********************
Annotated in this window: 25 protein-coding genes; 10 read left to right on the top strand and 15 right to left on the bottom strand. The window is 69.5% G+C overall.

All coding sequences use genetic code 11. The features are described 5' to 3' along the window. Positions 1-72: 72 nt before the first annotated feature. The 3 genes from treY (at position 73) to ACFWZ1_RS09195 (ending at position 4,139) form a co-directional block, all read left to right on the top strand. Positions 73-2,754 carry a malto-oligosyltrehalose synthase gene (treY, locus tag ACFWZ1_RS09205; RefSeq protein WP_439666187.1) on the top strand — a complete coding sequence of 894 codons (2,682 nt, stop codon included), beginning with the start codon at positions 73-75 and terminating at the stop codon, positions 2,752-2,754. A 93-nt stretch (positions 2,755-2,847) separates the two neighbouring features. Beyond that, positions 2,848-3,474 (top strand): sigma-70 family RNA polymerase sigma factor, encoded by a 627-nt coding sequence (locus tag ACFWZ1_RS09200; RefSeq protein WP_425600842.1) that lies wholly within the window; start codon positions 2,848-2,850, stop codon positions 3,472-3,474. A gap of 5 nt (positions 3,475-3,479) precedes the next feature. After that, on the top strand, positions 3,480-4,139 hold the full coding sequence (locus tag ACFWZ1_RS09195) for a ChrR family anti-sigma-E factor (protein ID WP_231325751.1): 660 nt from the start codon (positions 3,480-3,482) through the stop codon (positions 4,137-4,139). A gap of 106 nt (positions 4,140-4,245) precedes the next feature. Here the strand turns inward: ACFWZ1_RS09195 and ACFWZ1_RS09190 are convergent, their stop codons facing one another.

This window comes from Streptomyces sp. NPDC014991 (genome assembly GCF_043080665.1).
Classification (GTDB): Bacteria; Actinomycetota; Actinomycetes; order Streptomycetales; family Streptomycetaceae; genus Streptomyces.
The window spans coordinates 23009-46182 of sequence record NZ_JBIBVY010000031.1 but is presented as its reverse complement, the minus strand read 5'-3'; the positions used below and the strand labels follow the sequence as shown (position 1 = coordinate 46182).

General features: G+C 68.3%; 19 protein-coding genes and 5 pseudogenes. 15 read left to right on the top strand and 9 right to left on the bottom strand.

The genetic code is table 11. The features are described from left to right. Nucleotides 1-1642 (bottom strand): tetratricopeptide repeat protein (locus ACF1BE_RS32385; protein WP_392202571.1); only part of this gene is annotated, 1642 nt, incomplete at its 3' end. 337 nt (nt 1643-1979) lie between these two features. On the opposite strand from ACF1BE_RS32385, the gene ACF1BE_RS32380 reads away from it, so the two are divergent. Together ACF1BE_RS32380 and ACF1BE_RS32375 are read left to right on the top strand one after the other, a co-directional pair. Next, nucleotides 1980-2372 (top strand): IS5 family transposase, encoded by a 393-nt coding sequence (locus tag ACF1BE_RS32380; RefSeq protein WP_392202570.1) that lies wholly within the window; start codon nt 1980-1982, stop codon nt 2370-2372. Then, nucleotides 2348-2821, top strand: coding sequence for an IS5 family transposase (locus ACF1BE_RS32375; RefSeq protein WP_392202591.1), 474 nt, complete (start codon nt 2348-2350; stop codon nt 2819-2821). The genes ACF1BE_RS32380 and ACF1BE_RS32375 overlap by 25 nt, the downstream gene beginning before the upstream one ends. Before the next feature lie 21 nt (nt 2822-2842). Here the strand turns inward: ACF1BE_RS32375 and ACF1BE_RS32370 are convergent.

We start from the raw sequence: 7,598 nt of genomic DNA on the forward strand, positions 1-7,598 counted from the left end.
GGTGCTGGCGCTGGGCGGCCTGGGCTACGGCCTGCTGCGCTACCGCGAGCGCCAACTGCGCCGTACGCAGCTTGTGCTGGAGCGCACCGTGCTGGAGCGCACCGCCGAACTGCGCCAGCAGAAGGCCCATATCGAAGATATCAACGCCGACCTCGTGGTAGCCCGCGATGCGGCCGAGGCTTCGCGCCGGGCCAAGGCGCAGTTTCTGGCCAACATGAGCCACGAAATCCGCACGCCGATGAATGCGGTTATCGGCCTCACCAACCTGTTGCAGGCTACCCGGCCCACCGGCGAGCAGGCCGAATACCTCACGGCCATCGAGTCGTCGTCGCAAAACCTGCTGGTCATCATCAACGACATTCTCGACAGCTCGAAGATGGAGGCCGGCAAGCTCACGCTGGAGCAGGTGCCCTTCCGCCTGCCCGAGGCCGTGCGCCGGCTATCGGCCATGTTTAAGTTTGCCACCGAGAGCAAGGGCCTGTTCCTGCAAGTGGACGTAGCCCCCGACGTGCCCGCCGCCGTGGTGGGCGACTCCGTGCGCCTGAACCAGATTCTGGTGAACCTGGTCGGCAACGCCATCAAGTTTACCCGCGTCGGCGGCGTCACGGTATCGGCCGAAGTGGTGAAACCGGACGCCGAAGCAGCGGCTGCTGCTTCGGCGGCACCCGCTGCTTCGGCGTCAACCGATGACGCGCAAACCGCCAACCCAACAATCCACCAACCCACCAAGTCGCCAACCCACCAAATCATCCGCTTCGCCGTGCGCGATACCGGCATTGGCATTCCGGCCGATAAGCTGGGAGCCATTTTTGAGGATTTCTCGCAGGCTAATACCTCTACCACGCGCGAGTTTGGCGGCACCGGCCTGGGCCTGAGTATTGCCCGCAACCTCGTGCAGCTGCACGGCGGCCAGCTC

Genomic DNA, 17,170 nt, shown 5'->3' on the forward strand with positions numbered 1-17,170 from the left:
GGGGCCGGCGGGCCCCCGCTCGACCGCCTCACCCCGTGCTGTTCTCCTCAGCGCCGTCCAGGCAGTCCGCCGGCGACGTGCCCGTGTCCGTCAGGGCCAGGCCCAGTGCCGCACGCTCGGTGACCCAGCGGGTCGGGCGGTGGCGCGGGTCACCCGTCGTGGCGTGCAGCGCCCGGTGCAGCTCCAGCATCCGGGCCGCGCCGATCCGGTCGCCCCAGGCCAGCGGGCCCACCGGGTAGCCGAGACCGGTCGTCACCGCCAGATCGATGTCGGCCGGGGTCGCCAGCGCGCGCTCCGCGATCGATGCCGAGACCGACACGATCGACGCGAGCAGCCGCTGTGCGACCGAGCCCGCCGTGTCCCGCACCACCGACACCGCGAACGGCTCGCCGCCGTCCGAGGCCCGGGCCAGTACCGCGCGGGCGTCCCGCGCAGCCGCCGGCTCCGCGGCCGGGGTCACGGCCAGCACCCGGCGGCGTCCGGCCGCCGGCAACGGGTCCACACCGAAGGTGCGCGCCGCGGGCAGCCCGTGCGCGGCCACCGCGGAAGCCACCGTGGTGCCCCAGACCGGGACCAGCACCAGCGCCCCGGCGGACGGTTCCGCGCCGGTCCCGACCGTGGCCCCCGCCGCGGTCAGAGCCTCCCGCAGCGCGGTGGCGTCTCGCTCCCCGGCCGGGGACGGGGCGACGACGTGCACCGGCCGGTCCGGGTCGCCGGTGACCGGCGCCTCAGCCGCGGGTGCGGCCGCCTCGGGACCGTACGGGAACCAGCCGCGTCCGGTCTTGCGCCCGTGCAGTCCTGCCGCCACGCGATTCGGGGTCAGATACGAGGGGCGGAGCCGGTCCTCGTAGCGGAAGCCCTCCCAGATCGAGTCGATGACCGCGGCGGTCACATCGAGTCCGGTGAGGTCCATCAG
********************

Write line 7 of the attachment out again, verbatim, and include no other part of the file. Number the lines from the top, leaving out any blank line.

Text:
The genetic code is table 11. The features are described from left to right. Nucleotides 1-1642 (bottom strand): tetratricopeptide repeat protein (locus ACF1BE_RS32385; protein WP_392202571.1); only part of this gene is annotated, 1642 nt, incomplete at its 3' end. 337 nt (nt 1643-1979) lie between these two features. On the opposite strand from ACF1BE_RS32385, the gene ACF1BE_RS32380 reads away from it, so the two are divergent. Together ACF1BE_RS32380 and ACF1BE_RS32375 are read left to right on the top strand one after the other, a co-directional pair. Next, nucleotides 1980-2372 (top strand): IS5 family transposase, encoded by a 393-nt coding sequence (locus tag ACF1BE_RS32380; RefSeq protein WP_392202570.1) that lies wholly within the window; start codon nt 1980-1982, stop codon nt 2370-2372. Then, nucleotides 2348-2821, top strand: coding sequence for an IS5 family transposase (locus ACF1BE_RS32375; RefSeq protein WP_392202591.1), 474 nt, complete (start codon nt 2348-2350; stop codon nt 2819-2821). The genes ACF1BE_RS32380 and ACF1BE_RS32375 overlap by 25 nt, the downstream gene beginning before the upstream one ends. Before the next feature lie 21 nt (nt 2822-2842). Here the strand turns inward: ACF1BE_RS32375 and ACF1BE_RS32370 are convergent.